Theresa May’s authority is in shreds after a humiliating hat-trick of defeats in 63 minutes.
It threw her Brexit plans into disarray and created further chaos.
Labour’s Ian Lavery said: “The Tory Government is in office but not in power. It’s clearer than ever May has lost the respect of Parliament and all authority.”
May is losing control of her Brexit strategy, Labour said yesterday as the Prime Minister suffered a triple blow in the Commons.
Following a day of high-stakes votes, ministers will be forced to publish the full legal advice on the PM’s Brexit deal after MPs found the government in contempt of Parliament for refusing to do so.
And MPs will get a greater say in what happens if her deal is defeated in a crunch vote next Tuesday.
Labour said Mrs May was “in office but not in power” as she suffered three setbacks in just over one hour:
- 4.25pm: MPs vote by 311 to 307 to block a government bid to boot the legal advice into the long grass.
- 4.41pm: 311 to 293, finding the Government in contempt of Parliament by refusing to reveal the advice.
- 5.28pm: 321 to 299 for an amendment by Tory remainer Dominic Grieve, giving MPs a greater say in Brexit if the PM’s plan is defeated next week.
Labour leader Jeremy Corbyn told MPs: “This Government is not taking back control, it is losing control.”
Labour chairman Ian Lavery told the Mirror: “The Tory Government has made history today for all the wrong reasons. It is on office but not in power. It’s clearer than ever that Theresa May has lost the respect of Parliament and all authority”.
The defeat on the Grieve amendment was the biggest blow to the PM and will ensure Parliament can seize control of what happens in the crucial days after the vote.
The vote won the backing of 26 remainer Tory MPs, including six former cabinet ministers: Ken Clarke, Michael Fallon, Justine Greening, Nicky Morgan, Dominic Grieve and Damian Green – the latter a personal disappointment to the PM as he was her former deputy.
MPs are concerned about Mrs May’s Plan B, with her chances of winning next week’s “meaningful” vote looking highly unlikely.
Mr Grieve wants to make sure that when ministers come back to the Commons to set out their next steps, they can be amended by MPs.
He said: “MPs are tonight starting the process of taking back control. No longer must the will of Parliament – reflecting the will of the people – be diminished. More and more MPs are concluding that the Government’s proposed deal is not what was promised two years ago.
“It’s a much worse deal than the one we’ve already got in the EU and, if approved, would mean Brexit goes on forever because it leaves all the big questions unanswered.”
However, Brexit-supporting MPs claimed they were relaxed about the proposal as it would not force the government’s hand. Former Brexit minister Steve Baker, said: “Whatever the outcome of the amendment, it is not legally binding on the PM”.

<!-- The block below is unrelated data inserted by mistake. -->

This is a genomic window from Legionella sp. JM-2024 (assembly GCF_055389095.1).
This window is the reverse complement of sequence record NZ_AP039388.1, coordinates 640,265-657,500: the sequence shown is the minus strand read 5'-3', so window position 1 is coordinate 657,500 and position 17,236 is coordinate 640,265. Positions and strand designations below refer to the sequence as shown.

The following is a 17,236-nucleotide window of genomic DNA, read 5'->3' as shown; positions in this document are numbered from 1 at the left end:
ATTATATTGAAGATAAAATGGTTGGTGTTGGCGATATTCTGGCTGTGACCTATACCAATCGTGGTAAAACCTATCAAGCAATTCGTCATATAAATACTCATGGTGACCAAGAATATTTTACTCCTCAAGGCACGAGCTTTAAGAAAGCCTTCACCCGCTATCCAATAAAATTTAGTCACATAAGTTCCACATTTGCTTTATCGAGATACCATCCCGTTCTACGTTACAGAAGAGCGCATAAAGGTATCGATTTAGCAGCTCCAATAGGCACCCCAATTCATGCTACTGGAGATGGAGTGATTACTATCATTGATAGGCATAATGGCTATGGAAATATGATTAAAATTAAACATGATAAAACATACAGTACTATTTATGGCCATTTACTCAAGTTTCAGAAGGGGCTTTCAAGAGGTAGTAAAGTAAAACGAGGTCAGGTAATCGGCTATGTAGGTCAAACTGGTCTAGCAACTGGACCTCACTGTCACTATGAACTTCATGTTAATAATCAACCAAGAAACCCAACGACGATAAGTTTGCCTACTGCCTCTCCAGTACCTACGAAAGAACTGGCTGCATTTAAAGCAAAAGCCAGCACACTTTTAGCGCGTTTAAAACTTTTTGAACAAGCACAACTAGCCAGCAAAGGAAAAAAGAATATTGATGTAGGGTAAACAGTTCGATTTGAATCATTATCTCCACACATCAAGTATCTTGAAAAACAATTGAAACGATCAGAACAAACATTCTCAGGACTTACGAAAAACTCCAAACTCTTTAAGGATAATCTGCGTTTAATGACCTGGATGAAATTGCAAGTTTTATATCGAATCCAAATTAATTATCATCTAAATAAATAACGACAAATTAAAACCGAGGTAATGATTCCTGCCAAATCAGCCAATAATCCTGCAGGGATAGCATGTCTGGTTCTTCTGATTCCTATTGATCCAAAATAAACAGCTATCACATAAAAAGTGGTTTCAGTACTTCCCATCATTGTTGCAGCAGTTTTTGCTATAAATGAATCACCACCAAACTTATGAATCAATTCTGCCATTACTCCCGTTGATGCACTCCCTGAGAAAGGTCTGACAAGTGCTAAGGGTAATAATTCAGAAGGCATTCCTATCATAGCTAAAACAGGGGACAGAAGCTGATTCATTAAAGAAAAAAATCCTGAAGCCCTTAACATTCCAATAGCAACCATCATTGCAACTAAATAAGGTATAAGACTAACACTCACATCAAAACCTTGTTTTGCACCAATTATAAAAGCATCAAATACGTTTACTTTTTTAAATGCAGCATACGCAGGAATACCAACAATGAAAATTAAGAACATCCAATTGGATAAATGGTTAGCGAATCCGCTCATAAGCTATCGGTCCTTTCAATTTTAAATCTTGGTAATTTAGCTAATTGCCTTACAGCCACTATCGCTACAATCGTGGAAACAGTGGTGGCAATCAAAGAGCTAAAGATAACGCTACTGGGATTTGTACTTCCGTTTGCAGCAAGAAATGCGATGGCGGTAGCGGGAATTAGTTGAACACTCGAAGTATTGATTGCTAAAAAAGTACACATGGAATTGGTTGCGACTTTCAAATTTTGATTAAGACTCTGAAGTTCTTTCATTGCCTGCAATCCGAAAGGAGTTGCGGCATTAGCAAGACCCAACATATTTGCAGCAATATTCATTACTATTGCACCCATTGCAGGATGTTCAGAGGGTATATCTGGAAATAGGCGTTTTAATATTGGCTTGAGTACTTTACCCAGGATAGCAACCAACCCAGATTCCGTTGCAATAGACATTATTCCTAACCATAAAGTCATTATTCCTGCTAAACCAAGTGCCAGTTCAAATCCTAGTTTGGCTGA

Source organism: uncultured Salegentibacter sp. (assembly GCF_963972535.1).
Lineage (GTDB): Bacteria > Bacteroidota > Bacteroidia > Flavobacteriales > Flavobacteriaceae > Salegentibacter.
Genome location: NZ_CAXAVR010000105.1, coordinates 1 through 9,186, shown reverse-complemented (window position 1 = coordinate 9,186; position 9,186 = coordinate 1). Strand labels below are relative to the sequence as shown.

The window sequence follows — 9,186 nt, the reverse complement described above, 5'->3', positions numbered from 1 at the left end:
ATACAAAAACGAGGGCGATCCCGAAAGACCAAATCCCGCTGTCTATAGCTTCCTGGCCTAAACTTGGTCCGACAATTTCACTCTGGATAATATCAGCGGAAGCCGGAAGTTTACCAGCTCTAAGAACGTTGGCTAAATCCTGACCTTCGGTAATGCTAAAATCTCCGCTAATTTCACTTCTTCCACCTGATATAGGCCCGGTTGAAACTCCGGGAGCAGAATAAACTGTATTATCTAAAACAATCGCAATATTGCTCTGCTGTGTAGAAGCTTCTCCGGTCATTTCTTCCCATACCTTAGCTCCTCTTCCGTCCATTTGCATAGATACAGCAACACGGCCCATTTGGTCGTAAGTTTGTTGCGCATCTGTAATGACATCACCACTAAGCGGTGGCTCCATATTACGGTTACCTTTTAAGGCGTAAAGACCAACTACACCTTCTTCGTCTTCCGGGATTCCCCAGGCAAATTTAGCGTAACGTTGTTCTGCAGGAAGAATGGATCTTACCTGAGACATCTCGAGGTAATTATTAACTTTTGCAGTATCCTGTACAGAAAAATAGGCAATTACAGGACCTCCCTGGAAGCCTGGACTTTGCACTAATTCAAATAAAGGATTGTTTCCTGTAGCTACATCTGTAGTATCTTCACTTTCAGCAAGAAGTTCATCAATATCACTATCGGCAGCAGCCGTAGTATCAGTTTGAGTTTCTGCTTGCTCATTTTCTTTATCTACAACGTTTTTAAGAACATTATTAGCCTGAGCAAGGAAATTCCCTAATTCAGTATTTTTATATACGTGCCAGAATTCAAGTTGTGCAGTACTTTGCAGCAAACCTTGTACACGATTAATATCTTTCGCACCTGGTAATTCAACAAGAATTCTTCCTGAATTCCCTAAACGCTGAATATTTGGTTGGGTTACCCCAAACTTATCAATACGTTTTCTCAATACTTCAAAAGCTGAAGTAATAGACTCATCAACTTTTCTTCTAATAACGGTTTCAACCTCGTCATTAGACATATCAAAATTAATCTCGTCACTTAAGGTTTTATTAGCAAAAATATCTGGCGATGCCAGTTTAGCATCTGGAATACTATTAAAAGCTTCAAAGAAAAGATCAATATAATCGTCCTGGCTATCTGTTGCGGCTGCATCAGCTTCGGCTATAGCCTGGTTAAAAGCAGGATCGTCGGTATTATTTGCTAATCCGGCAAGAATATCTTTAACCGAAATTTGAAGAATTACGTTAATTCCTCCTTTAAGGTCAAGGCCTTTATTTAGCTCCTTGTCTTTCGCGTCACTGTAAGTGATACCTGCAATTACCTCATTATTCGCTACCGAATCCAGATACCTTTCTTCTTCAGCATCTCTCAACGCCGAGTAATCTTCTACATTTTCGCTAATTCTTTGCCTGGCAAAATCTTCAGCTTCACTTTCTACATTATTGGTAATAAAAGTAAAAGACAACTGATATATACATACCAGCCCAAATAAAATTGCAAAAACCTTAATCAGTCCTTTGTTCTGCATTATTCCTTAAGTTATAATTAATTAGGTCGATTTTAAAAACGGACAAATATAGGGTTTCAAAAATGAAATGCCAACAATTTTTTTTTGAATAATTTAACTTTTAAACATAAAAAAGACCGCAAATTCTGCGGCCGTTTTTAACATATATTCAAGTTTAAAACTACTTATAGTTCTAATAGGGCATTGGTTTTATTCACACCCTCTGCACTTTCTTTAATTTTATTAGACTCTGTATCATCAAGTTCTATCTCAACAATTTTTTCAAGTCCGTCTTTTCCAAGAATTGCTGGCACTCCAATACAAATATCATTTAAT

No10 sources suggested otherwise.
The row over whether ministers should publish the full legal advice culminated in the historic and unprecedented vote in which MPs found the government in contempt.
Attorney General Geoffrey Cox published a summary of his advice on Monday but claimed full publication would not be in the national interest. But the Commons defeat means the full advice will have to be made public, possibly as early as today – including the view the UK would be permanently stuck in the Northern Ireland backstop. The nine DUP MPs who voted for the Labour motion along with two Tories were enough to crush the PM’s fragile majority.
Opening five days of debate on her Brexit plans, Mrs May told MPs: “There are some who’d prefer a closer relationship with the EU than the one I’m proposing, indeed who would prefer the relationship that we currently have and want another referendum.
“But we will not settle this issue and bring our country together that way. I ask them to think what it would say to the 52% who came out to vote Leave in many cases for the first time in decades if their decision were ignored.”
She added: “There are others who’d prefer a more distant relationship than the one I’m proposing. But we won’t settle this issue and bring our country together if in delivering Brexit we don’t protect the trade and security cooperation on which so many jobs and lives depend, completely ignoring the views of the 48%.”
Former Foreign Secretary Boris Johnson told MPs: “I really can’t believe there is a single member of this House who sincerely believes this deal is a good deal.”
European Court of Justice legal advisor Campos Sanchez-Bordona said the UK could abandon Brexit without the agreement of other EU states.
At the end of her most humiliating day since she lost her majority at the general election, Mrs May urged MPs to compromise on their beliefs.
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